"So I have looked into the issue and for the most part, most offices think that it's to their advantage to have a camera, if they were planning to do something that they weren't willing to have recorded they probably are in the wrong business so I'm in favor."

During public comment, resident Kamaar Taliaferro said he feels body cameras are a red herring.


"They are something that we feel we can vote on, something that we feel we can do as a city," He said.

"It feels manageable when we approach this problem, but ultimately, it's ineffective, it is not going to change outcomes and that is why we're having this conversation as a city."

Last month, PARB heard from community members about Estrella's death and addressed those concerns at this meeting.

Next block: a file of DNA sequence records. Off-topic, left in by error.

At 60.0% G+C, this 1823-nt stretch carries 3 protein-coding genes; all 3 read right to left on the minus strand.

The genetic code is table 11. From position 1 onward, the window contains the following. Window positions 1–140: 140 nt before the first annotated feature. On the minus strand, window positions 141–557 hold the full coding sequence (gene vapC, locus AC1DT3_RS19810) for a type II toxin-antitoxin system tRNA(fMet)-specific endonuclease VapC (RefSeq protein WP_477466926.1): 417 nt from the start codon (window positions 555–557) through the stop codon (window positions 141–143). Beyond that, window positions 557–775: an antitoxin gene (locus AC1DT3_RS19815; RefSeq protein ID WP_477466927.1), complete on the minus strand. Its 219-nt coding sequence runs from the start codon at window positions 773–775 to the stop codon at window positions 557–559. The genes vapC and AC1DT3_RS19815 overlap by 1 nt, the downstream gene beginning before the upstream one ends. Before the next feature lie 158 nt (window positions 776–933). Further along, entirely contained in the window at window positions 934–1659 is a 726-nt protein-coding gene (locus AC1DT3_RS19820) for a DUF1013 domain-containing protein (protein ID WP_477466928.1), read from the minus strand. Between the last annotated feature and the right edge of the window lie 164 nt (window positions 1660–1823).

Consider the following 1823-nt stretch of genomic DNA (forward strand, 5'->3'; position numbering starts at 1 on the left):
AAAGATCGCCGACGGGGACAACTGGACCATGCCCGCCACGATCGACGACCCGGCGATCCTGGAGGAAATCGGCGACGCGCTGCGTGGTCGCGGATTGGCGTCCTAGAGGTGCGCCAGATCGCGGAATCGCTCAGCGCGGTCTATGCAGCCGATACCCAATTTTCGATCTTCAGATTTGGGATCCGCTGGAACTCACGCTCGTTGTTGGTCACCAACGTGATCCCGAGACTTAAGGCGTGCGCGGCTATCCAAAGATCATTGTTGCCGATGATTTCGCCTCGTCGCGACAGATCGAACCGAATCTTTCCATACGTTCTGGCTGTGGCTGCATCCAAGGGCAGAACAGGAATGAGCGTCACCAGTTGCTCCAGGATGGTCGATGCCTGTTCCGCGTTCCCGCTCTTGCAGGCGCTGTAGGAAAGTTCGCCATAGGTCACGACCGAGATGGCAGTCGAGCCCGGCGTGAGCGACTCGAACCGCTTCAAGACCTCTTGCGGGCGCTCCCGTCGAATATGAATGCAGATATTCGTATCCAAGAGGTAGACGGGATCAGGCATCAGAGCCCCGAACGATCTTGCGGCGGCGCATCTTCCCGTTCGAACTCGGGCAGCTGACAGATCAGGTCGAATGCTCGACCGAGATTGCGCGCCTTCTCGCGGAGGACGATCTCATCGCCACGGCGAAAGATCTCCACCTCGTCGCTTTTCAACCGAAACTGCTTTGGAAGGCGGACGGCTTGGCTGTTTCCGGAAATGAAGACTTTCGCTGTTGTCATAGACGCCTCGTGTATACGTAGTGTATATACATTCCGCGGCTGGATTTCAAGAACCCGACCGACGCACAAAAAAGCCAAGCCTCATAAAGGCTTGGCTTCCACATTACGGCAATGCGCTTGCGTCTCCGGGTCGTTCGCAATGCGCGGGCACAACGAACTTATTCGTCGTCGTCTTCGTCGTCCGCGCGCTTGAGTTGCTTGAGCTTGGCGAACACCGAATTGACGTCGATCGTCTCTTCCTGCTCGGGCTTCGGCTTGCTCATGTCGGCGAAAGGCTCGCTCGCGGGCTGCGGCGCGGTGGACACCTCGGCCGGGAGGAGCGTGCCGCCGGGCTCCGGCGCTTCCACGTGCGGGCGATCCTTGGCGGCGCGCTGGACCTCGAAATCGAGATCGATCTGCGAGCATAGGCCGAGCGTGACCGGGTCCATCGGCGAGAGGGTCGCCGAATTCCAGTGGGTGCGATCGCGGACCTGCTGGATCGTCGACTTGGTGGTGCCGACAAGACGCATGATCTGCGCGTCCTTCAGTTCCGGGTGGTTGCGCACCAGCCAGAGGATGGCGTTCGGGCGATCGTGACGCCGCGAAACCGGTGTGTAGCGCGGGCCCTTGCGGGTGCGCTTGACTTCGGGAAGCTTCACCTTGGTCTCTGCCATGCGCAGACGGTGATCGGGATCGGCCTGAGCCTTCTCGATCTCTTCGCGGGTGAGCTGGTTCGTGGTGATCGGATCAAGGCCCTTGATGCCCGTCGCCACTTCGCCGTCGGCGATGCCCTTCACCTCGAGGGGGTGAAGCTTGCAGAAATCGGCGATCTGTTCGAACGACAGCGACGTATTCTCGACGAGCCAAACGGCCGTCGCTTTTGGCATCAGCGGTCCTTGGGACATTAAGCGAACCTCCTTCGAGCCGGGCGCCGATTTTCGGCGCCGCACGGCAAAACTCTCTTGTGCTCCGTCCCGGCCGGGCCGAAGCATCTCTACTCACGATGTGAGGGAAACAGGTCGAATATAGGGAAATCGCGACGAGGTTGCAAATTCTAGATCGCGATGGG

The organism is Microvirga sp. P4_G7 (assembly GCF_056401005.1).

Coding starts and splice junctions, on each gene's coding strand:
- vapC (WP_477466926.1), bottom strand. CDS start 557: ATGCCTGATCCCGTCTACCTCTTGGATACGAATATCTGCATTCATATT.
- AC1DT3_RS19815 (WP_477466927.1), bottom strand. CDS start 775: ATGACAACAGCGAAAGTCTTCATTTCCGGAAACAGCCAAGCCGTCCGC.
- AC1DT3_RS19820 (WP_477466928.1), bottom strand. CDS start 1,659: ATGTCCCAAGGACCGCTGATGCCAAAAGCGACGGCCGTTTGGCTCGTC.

Powell explained the NAACP's position was that the city needs to provide mental health personnel to people in crisis and take law enforcement out of it.

"And we took that position because when you really look at it they're two separate professions, lifetime professions that require a lot of training and that you get better at through doing," he said.

"And so people that deal with that on a daily basis and understand principles around mental health issues are better in a position to deal with that than police officers are."

He suggested looking into models from other communities and seeing if those would work in Pittsfield.

"I think that [Powell] is onto something with the model that he's talking about as well, I said at the last meeting, I think what we need to look at is a tiered approach. Where can we start today? And where can we get to? Which is maybe the ultimate model that [Powell] is talking about,"

"But I also you know, I heard loud and clear at the last meeting that people didn't necessarily think that this board was a good cross representation of the community as a whole and I think when we start talking about mental wellness, I think we're stepping into a territory that we may not be the person to be the expert on."